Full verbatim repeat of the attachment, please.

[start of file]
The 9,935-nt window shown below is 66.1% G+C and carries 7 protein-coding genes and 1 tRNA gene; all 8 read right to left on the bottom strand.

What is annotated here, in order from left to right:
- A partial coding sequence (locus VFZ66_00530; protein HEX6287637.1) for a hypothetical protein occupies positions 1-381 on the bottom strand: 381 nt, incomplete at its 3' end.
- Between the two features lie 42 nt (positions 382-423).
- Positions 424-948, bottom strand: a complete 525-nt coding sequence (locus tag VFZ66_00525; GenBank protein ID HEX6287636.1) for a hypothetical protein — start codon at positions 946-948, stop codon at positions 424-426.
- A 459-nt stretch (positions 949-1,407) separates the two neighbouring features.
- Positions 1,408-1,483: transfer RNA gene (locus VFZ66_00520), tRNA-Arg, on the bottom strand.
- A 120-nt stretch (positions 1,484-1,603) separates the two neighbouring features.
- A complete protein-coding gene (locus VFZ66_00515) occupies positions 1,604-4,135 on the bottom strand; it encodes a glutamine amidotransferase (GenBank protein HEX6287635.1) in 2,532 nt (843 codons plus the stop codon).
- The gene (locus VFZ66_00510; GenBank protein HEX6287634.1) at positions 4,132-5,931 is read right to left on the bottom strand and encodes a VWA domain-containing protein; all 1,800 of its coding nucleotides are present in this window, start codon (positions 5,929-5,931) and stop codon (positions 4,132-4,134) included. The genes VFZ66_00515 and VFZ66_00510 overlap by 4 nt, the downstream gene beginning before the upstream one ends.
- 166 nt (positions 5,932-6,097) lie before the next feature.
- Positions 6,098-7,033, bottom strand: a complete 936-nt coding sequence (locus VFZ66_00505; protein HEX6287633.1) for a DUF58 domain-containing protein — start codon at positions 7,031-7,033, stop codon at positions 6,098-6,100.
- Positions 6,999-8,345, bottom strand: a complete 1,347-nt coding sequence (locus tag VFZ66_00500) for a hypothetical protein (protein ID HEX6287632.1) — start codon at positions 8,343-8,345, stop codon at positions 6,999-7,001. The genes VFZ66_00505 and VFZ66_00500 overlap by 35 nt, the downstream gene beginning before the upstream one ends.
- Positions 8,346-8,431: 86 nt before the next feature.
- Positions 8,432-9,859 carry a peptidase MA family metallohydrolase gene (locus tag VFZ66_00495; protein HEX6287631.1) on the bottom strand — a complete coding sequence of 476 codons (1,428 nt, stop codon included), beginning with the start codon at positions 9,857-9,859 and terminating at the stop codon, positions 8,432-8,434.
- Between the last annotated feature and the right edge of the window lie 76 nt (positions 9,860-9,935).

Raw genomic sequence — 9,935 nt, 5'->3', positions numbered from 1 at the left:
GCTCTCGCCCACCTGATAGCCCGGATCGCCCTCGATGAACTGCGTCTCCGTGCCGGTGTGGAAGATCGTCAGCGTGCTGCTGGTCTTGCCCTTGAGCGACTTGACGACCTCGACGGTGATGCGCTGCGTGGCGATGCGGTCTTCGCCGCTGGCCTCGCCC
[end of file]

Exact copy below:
The 9,935-nt window shown below is 66.1% G+C and carries 7 protein-coding genes and 1 tRNA gene; all 8 read right to left on the bottom strand.

What is annotated here, in order from left to right:
- A partial coding sequence (locus VFZ66_00530; protein HEX6287637.1) for a hypothetical protein occupies positions 1-381 on the bottom strand: 381 nt, incomplete at its 3' end.
- Between the two features lie 42 nt (positions 382-423).
- Positions 424-948, bottom strand: a complete 525-nt coding sequence (locus tag VFZ66_00525; GenBank protein ID HEX6287636.1) for a hypothetical protein — start codon at positions 946-948, stop codon at positions 424-426.
- A 459-nt stretch (positions 949-1,407) separates the two neighbouring features.
- Positions 1,408-1,483: transfer RNA gene (locus VFZ66_00520), tRNA-Arg, on the bottom strand.
- A 120-nt stretch (positions 1,484-1,603) separates the two neighbouring features.
- A complete protein-coding gene (locus VFZ66_00515) occupies positions 1,604-4,135 on the bottom strand; it encodes a glutamine amidotransferase (GenBank protein HEX6287635.1) in 2,532 nt (843 codons plus the stop codon).
- The gene (locus VFZ66_00510; GenBank protein HEX6287634.1) at positions 4,132-5,931 is read right to left on the bottom strand and encodes a VWA domain-containing protein; all 1,800 of its coding nucleotides are present in this window, start codon (positions 5,929-5,931) and stop codon (positions 4,132-4,134) included. The genes VFZ66_00515 and VFZ66_00510 overlap by 4 nt, the downstream gene beginning before the upstream one ends.
- 166 nt (positions 5,932-6,097) lie before the next feature.
- Positions 6,098-7,033, bottom strand: a complete 936-nt coding sequence (locus VFZ66_00505; protein HEX6287633.1) for a DUF58 domain-containing protein — start codon at positions 7,031-7,033, stop codon at positions 6,098-6,100.
- Positions 6,999-8,345, bottom strand: a complete 1,347-nt coding sequence (locus tag VFZ66_00500) for a hypothetical protein (protein ID HEX6287632.1) — start codon at positions 8,343-8,345, stop codon at positions 6,999-7,001. The genes VFZ66_00505 and VFZ66_00500 overlap by 35 nt, the downstream gene beginning before the upstream one ends.
- Positions 8,346-8,431: 86 nt before the next feature.
- Positions 8,432-9,859 carry a peptidase MA family metallohydrolase gene (locus tag VFZ66_00495; protein HEX6287631.1) on the bottom strand — a complete coding sequence of 476 codons (1,428 nt, stop codon included), beginning with the start codon at positions 9,857-9,859 and terminating at the stop codon, positions 8,432-8,434.
- Between the last annotated feature and the right edge of the window lie 76 nt (positions 9,860-9,935).

Raw genomic sequence — 9,935 nt, 5'->3', positions numbered from 1 at the left:
GCTCTCGCCCACCTGATAGCCCGGATCGCCCTCGATGAACTGCGTCTCCGTGCCGGTGTGGAAGATCGTCAGCGTGCTGCTGGTCTTGCCCTTGAGCGACTTGACGACCTCGACGGTGATGCGCTGCGTGGCGATGCGGTCTTCGCCGCTGGCCTCGCCC